Amazon’s Kindle Fire HD 8.9 Reviews: Full Media Experience in a Tablet Fraught with Glitches

By @ibtimesau on

The Kindle Fire HD 8.9 is the tablet incarnation of everything about Amazon. As one reviewer observed - consumers so deeply entangled with the giant online retailer's sub-ecosystem will find this new slate the quickest gateway in accessing products on the company's store.

This bigger Fire HD was designed to sell, which explains the omnipresent ads that can only be done away if users would be willing enough to shell out another $15, on top of the starting price of $US299 that will bump up depending on storage and connectivity options.

Amazon would let you enjoy a super-fast LTE web-browsing experience plus 64GB of internal memory if the price is right and in Fire HD's case that would translate to $US599 - sufficient price for most everyone to consider the competition, which needless to say is aplenty at the moment and even more powerful.

The tablet's display offering is near enough to that of the regular-sized iPad, in fact just 10ppi shy with its 254ppi that is squeezed almost majestically on its resolution of 1920 x 1200, according to a review by TechHive.

But actual viewing enjoyment on the Fire HD is mostly characterised by mixed results, Melissa Perenson of TechHive wrote. Her initial scrutiny revealed surprising deficiencies that she offered "may be due to the Kindle Fire HD's software."

Even with muscle of a dual-core processor that performs to a top-speed of 1.5GHz, with about 700MB of spare RAM as attested by Engadget, this "8.9-inch tablet was a bit sluggish to respond on occasion ... and some graphics were jerky and not as smooth as on the Fire HD 7-inch," Ms Perenson observed.

Power juice is also a lament, she added, as "the tablet drained well faster than that during my casual use."

Other misses such as the withholding of a rear-shooting camera pushes the Fire HD 8.9 down to the cellar for those canvassing their next tablet buys as it "continues to lack what are often considered standard inclusions for a tablet," said Ms Perenson.

"The omission of such features probably would be acceptable if Amazon was aiming this model only at the value market-but Amazon claims that this tablet, like its smaller sibling, is the best tablet at any price. Maybe not," the TechHive review concluded.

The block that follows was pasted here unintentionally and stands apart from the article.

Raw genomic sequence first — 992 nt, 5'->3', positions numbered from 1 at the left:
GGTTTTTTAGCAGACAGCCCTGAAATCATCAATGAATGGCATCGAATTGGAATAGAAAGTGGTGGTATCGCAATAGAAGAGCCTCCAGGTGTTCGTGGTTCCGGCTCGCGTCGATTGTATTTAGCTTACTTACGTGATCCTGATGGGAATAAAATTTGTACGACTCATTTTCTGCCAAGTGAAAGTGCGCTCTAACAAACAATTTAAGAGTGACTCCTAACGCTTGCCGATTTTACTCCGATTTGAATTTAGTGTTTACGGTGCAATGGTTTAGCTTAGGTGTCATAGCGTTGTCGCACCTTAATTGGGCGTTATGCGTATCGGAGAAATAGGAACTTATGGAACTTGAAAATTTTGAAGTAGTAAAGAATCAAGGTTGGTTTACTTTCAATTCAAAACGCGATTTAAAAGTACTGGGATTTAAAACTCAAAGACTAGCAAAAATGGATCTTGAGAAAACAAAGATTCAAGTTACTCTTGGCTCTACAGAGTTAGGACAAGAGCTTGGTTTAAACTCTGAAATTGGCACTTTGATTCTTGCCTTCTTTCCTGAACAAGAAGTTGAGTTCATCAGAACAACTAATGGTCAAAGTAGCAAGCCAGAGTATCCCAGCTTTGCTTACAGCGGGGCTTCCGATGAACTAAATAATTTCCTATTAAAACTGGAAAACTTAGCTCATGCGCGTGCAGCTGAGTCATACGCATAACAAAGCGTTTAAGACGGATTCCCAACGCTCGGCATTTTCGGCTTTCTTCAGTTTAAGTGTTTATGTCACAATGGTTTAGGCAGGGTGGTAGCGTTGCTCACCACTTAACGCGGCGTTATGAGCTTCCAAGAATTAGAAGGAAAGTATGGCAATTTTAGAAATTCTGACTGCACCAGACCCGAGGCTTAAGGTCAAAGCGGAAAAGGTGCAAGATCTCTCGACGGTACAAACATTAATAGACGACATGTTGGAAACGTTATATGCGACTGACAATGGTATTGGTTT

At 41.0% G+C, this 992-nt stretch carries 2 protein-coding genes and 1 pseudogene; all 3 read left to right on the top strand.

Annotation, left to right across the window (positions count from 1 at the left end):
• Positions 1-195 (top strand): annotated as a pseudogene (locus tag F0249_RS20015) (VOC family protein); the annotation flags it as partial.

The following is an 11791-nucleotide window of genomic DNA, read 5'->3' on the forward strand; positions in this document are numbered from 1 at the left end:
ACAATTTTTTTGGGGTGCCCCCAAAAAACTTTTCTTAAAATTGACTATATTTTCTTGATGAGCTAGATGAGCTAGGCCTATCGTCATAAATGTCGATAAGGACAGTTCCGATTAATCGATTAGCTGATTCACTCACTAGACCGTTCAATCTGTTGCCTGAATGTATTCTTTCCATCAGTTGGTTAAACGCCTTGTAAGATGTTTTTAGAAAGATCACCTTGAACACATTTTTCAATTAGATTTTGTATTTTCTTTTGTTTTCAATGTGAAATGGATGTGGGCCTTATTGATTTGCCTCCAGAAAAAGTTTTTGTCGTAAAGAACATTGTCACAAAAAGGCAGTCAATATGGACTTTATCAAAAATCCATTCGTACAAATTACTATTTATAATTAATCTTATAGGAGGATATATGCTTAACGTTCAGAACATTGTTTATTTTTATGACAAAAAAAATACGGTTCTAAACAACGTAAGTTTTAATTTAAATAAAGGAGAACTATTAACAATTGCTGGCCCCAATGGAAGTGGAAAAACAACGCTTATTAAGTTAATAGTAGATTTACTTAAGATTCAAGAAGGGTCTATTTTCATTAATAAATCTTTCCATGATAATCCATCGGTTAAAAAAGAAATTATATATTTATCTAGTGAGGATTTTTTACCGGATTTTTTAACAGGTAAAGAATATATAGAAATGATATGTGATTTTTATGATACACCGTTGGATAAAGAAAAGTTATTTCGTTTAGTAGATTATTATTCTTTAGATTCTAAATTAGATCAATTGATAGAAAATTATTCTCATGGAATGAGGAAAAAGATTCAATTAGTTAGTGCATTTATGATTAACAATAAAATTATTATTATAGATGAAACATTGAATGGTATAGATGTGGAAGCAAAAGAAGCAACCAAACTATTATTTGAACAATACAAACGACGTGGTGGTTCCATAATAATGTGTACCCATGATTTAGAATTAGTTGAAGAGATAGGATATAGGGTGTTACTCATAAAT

The Fire HD, according to Engadget, was obviously geared for tablet lovers looking to get "slightly better performance, slightly more size and cellular connectivity," without spending too much. That purpose, again, was immediately defeated as the tablet sells no less than $US299.

"If you're a more serious tablet user who wants access to the full power of the Android operating system, the decision is still simple: go with something else," the Engadget review strongly advised.

And users would be completely justified to do so, said the review by, because the Fire HD is fraught with "occasional freezes and crashes," making it "glitchier than the 7-inch model."

In the end, Amazon has packaged the Fire HD 8.9, as with its other tablets, as an alternative for the main Google ecosystem while using Android as a hidden platform. In case consumers are lured by the good value that comes with the brick, they ought to remember that this product is "a better choice for consuming than creating content."

CNET agreed that this latest Kindle iteration "is still the strongest media consumption tablet line going, and this latest version is the best one yet ... (because) the new Fire HD interface feels better suited on the 8.9-inch screen."

Indeed, users would definitely appreciate that the tablet "has zippier navigation than its 7-inch counterpart, a beautiful high-definition screen, incredibly fast 4G LTE speeds, seamless streaming performance, and access to one of the best media eco systems available," CNET said.

But bottom line is "people looking for something more utilitarian ... will want to look elsewhere," as the Kindle Fire HD 8.9 is essentially anchored on "a pure media consumption experience."

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